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Turkey Creek Lane · rural

rural

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Our vegetables have spread from the counter to the table. It has been so rainy, we are trying to cure our onions inside.

Tomato cake?

Whoever heard of tomato cake?

We have given away cucumbers and onions and potatoes and tomatoes to just about everyone we know. I’ve made sauce. I’m not fond of canned tomatoes. Then, I found a recipe from who-knows-where, stuffed into a cookbook for tomato cake. I had only to read that it included an ENTIRE cup of dark brown sugar to know it was a recipe with potential.

 With cream cheese frosting, it was wonderful.

dsc00481.jpg The first step toward peeling tomatoes is to put them into boiling water until the skin cracks.

dsc00482.jpg Next plunge the tomatoes into ice water and pull the skin off.

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I’m stirring in the tomatoes, raisins, dates and walnuts. It is not looking very good.

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The cake is done and cooling before being frosted. I used a silicon baking pan for the first time and didn’t use enough support taking the cake out so it cracked. But, I can tell from the smell and what I can see I am going to like it.

FRESH FROM THE GARDEN TOMATO CAKE

Ingredients

1 cup brown sugar, dark
1/2 cup vegetable shortening

2 large eggs
3 cups all purpose flour
2 teaspoons baking powder
1 teaspoon baking soda

1 teaspoon nutmeg
1 teaspoon salt
2 cups ripe, peeled and chopped up tomatoes
1/2 cup chopped nuts
1/2 cup chopped dates
1/2 cup raisins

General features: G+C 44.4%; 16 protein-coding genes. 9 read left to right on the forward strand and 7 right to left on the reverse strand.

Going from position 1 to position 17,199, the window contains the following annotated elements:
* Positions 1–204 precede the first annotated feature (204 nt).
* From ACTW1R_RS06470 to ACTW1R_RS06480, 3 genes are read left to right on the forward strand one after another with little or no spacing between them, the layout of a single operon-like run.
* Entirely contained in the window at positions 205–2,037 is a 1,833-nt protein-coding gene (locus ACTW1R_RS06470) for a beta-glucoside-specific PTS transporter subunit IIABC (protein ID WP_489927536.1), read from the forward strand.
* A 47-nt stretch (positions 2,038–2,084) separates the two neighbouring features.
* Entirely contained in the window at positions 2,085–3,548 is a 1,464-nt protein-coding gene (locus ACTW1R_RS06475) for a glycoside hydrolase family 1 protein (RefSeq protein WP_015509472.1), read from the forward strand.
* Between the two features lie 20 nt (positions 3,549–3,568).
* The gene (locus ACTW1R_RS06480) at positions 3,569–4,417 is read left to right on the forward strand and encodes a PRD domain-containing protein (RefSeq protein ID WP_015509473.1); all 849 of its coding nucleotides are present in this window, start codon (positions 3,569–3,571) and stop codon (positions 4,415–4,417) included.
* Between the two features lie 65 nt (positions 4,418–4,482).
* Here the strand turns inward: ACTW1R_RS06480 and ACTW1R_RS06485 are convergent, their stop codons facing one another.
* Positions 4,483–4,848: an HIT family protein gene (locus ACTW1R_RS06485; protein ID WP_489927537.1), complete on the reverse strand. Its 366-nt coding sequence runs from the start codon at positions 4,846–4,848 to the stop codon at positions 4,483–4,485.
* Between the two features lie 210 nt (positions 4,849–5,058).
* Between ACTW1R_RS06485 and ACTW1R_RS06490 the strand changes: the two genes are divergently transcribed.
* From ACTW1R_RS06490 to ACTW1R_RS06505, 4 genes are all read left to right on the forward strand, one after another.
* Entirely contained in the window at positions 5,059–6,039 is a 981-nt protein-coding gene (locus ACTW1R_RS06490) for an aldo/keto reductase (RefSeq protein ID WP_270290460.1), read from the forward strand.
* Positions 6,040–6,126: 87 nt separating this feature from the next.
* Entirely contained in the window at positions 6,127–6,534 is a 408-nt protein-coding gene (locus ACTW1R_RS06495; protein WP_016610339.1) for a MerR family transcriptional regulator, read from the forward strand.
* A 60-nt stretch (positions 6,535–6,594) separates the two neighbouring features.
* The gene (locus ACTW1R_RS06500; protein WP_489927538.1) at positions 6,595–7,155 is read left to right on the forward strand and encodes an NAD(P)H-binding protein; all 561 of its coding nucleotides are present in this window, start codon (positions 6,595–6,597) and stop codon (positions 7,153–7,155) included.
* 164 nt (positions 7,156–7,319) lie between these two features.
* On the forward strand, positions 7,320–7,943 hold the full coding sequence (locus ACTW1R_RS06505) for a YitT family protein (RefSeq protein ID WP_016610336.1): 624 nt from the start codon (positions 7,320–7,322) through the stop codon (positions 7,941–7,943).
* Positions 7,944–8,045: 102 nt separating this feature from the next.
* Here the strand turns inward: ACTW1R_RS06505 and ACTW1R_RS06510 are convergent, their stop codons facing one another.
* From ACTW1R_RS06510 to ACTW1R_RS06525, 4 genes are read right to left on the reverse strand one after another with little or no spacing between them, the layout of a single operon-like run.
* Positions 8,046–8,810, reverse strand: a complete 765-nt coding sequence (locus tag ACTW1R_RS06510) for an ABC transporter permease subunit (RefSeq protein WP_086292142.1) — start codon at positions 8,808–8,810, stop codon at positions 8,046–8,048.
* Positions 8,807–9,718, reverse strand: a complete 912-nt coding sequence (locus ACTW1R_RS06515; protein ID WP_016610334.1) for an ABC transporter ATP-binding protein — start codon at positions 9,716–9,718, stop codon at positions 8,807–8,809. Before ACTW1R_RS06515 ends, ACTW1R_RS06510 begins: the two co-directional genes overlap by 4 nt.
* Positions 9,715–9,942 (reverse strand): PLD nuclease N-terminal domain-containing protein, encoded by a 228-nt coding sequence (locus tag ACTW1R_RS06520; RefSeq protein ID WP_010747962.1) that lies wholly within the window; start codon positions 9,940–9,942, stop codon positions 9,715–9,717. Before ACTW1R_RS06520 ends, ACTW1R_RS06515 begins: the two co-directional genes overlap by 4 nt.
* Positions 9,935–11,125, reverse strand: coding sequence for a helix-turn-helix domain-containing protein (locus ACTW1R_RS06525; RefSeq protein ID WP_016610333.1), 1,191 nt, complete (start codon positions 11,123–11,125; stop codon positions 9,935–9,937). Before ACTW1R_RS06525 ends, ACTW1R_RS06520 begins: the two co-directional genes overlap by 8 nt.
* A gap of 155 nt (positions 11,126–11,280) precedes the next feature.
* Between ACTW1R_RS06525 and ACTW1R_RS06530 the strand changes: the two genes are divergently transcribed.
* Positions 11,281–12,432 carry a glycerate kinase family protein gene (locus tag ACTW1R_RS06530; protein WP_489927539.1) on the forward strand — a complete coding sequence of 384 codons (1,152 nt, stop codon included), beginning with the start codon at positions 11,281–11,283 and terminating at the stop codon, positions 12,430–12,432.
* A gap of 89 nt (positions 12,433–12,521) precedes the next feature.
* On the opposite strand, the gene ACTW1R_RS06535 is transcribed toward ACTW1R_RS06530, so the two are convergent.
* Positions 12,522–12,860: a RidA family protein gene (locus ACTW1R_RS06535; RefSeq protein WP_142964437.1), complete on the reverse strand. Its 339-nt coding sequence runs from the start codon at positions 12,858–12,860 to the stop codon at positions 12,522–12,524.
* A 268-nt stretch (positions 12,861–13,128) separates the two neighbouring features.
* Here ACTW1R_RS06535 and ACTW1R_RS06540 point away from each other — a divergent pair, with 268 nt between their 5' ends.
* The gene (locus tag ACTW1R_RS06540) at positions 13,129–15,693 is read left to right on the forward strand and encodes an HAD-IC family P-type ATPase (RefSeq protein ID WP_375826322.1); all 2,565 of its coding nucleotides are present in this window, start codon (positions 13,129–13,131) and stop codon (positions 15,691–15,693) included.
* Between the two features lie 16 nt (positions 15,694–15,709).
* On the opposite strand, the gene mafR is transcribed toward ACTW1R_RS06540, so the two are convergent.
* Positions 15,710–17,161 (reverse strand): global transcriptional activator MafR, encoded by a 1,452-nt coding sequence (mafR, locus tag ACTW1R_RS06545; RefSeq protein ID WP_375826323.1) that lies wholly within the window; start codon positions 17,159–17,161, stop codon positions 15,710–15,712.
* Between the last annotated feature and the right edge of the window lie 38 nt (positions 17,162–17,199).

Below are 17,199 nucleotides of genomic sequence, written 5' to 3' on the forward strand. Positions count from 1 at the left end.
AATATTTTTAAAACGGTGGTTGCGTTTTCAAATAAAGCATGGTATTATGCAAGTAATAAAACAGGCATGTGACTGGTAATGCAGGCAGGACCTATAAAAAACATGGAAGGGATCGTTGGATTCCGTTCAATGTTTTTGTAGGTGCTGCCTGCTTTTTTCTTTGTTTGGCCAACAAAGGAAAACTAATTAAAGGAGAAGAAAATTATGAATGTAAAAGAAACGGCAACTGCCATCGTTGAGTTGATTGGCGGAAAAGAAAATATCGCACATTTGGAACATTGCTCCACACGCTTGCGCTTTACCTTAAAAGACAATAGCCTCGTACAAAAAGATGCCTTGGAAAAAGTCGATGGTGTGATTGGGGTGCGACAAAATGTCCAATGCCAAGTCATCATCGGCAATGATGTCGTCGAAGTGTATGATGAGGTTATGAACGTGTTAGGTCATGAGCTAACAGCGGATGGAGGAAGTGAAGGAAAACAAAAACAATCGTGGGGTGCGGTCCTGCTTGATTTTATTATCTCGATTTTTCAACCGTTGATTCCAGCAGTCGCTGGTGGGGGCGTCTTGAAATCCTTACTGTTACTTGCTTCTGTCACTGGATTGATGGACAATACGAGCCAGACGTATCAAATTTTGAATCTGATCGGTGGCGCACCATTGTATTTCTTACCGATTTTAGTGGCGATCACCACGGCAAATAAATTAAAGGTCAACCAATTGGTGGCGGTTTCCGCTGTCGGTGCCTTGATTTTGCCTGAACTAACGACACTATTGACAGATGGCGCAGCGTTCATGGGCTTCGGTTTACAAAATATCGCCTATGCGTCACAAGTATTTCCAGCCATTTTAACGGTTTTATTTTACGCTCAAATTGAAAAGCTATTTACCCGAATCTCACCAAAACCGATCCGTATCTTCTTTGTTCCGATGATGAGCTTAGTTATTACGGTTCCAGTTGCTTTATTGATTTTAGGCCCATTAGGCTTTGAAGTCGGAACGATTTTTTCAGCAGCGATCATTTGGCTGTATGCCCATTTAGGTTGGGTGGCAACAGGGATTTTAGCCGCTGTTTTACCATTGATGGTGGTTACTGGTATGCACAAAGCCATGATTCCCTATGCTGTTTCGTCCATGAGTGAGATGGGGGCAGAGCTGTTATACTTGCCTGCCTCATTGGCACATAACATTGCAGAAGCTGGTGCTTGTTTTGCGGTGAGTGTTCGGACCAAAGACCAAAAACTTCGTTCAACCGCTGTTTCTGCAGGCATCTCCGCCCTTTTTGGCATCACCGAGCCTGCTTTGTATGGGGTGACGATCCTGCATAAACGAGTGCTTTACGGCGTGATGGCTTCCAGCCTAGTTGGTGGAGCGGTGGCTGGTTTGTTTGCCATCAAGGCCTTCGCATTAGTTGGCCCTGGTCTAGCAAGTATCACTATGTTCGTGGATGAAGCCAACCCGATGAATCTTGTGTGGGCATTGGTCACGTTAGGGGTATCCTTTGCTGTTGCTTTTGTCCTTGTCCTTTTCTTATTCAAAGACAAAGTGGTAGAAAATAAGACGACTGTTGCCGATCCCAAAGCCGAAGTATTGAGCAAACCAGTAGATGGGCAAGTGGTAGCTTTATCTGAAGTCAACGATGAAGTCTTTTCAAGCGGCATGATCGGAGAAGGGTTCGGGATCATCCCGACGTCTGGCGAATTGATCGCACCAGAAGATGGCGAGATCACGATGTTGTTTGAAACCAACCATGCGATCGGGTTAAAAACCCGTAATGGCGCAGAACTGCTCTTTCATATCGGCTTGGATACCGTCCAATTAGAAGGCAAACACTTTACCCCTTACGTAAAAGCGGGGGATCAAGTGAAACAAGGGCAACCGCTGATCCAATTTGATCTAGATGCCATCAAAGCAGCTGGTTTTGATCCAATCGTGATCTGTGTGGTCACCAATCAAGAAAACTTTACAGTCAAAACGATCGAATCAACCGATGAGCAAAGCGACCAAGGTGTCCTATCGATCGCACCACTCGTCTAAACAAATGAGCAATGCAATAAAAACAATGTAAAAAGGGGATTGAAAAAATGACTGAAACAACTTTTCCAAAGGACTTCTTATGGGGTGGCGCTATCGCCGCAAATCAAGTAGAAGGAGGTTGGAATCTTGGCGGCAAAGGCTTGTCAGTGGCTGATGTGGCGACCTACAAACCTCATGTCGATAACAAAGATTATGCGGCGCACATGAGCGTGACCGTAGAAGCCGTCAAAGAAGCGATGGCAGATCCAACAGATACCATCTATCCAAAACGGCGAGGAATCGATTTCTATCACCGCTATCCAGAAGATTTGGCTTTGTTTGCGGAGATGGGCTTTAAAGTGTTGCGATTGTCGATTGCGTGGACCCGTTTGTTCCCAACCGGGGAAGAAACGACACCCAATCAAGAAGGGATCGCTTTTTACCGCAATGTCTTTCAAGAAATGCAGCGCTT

Directions

Mix cream sugar and shortening.

Add eggs.

Add sifted dry ingredients, mixing well.

Stir in tomatoes, nuts, dates, and raisins.

Put into greased and floured 9x inch baking pan.

Bake in preheated 350’F oven for 35 minutes or until cake tests
done.

Frost with cream cheese frosting.

CREAM CHEESE FROSTING

Ingredients

  • 2 (8 ounce) packages cream cheese, softened
  • 1/2 cup butter, softened
  • 2 cups sifted confectioners’ sugar
  • 1 teaspoon vanilla extract


Directions: In a medium bowl, cream together the cream cheese and butter until creamy. Mix in the vanilla, then gradually stir in the confectioners’ sugar. Store in the refrigerator after use.

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Tomato cake ready to be served.

As promised, here are my SUPER, SECRET ingredients to always perfect, moist and tasty roast chicken with crisp and golden skin:

dsc00499.jpg I’ve been stuffing my roast chicken with an apple and onion for over 20 years and always had perfect results.

For a flavorful and moist roast chicken, stuff it with an a cut up apple and halved or quartered onion. Don’t bother to core or peel the apple. Butter your chicken. Sprinkle with rosemary, paprika, salt, pepper and maybe a little lemon (or not). Bake at 325 to 350 degrees and baste often.

Your chicken is done when the legs move freely and the juices are clear.

 UPDATE: Healingmagichands, http://healingmagichands.wordpress.com/ , wrote to say that she puts sprigs of rosemary inside the chicken cavity along with lemons and onions. She says putting fruit & onions inside her chicken  gives her a crispy crust with very moist and flavorful meat.

I like the taste of rosemary with chicken so much that I use it to butter the outside of my roast chicken. (And always with roast potatoes.) But, I bet my chicken WOULD be even better with a sprig of rosemary in the cavity.

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Our peach tree is heavy with fruit. DH planted it 7 years ago.

We had peaches!

Bad frosts and windstorms had taken our peaches before they reached marble size in previous years.  But, this year we had peaches turning golden, pink and red.  I dreamed of peach jams, cobblers, pies and crisps.  

I started checking the fruit daily, feeling peaches to see if they had softened. As the summer days lengthened, our tree, heavily laden with fruit, became as gorgeous and fragrant as any flower. 

I swear, I could smell the peaches ripening. Evidently so can Japanese Beetles.

 Yesterday disaster struck.